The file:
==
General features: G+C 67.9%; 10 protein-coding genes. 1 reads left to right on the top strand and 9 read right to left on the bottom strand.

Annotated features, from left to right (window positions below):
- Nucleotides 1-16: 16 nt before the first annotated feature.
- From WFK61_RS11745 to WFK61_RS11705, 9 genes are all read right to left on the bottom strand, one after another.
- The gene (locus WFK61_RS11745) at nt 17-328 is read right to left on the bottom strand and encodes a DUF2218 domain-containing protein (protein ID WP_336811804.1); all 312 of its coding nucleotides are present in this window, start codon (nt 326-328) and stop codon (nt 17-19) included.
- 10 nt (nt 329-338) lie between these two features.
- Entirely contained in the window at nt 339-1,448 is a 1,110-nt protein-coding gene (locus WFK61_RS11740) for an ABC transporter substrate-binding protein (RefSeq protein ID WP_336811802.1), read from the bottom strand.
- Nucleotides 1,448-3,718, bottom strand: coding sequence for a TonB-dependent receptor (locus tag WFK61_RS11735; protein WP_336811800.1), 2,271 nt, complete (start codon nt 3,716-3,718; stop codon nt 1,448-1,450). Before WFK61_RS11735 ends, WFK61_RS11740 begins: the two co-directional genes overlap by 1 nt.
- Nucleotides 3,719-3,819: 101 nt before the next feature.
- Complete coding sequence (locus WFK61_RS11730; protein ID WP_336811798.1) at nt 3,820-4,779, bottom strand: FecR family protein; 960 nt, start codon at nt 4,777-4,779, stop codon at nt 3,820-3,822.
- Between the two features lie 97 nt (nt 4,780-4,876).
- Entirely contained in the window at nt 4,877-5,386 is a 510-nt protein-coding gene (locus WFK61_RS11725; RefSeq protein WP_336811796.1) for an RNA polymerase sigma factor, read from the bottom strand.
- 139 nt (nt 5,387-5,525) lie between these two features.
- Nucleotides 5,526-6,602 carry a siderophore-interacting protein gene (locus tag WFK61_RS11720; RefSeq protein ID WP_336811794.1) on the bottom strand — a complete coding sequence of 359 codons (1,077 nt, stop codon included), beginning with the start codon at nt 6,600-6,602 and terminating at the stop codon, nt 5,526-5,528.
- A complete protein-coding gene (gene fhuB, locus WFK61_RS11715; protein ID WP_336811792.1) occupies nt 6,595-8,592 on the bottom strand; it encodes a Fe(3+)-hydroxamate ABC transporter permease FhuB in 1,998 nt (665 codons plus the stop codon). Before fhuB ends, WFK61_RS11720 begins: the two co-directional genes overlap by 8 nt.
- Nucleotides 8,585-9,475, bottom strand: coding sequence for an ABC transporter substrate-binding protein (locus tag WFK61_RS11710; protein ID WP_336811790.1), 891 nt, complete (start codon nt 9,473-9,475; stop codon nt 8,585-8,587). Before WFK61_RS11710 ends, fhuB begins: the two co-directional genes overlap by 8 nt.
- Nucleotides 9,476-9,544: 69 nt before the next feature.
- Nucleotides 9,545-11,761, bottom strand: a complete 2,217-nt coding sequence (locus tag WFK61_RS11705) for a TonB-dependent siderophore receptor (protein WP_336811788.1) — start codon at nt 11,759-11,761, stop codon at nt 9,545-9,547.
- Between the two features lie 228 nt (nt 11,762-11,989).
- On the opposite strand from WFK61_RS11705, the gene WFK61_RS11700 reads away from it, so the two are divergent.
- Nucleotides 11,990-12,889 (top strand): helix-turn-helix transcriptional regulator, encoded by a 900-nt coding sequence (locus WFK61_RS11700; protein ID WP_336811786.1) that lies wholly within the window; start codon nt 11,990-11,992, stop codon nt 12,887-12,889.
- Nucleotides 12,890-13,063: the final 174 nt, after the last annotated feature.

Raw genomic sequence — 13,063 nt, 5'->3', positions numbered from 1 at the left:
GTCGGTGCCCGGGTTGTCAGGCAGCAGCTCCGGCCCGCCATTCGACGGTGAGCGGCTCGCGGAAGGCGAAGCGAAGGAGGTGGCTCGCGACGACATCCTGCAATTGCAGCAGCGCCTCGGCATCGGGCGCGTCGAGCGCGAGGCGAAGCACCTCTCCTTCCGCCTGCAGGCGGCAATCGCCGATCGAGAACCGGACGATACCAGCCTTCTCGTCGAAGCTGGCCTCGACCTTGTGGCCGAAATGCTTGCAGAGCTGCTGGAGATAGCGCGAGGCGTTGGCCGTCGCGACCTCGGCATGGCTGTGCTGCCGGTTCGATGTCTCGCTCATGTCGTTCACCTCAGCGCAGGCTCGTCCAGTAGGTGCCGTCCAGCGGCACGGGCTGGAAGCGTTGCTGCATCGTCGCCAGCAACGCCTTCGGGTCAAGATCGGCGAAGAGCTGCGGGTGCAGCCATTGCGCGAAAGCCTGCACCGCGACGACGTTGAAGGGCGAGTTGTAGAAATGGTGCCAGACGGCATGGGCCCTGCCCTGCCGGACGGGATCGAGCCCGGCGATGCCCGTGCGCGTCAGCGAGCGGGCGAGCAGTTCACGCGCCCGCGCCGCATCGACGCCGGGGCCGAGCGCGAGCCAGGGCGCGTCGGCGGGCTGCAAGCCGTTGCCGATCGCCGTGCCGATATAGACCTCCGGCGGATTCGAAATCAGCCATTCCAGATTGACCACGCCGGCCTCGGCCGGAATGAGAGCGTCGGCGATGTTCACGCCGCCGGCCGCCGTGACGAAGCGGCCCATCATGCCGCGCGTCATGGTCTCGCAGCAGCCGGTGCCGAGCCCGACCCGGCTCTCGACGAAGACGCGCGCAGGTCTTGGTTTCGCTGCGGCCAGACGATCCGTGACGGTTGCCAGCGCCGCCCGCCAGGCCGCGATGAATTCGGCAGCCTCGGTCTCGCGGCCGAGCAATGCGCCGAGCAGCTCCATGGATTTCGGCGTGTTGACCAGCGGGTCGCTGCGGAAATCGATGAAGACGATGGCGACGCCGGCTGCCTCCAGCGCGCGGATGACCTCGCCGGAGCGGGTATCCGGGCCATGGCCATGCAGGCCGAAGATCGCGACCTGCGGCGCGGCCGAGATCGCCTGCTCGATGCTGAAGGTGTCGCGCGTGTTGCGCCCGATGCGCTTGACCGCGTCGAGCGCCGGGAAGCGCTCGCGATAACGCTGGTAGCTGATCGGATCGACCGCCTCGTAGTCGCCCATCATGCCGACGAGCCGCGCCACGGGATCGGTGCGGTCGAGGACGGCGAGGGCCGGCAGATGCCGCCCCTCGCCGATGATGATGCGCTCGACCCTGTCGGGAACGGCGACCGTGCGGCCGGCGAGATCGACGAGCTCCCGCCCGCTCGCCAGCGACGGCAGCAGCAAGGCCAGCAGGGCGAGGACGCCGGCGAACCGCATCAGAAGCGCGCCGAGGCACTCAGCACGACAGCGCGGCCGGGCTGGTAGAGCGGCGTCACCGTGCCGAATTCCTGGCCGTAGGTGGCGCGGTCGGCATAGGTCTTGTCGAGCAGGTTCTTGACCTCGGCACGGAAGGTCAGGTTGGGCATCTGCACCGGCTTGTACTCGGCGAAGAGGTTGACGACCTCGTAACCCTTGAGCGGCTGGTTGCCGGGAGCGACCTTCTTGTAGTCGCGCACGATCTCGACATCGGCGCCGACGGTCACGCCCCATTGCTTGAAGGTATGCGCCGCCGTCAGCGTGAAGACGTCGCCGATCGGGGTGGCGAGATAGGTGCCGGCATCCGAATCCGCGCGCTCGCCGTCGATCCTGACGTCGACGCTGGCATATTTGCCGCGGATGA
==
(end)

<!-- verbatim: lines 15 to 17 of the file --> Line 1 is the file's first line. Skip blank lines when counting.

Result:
- A complete protein-coding gene (gene fhuB, locus WFK61_RS11715; protein ID WP_336811792.1) occupies nt 6,595-8,592 on the bottom strand; it encodes a Fe(3+)-hydroxamate ABC transporter permease FhuB in 1,998 nt (665 codons plus the stop codon). Before fhuB ends, WFK61_RS11720 begins: the two co-directional genes overlap by 8 nt.
- Nucleotides 8,585-9,475, bottom strand: coding sequence for an ABC transporter substrate-binding protein (locus tag WFK61_RS11710; protein ID WP_336811790.1), 891 nt, complete (start codon nt 9,473-9,475; stop codon nt 8,585-8,587). Before WFK61_RS11710 ends, fhuB begins: the two co-directional genes overlap by 8 nt.
- Nucleotides 9,476-9,544: 69 nt before the next feature.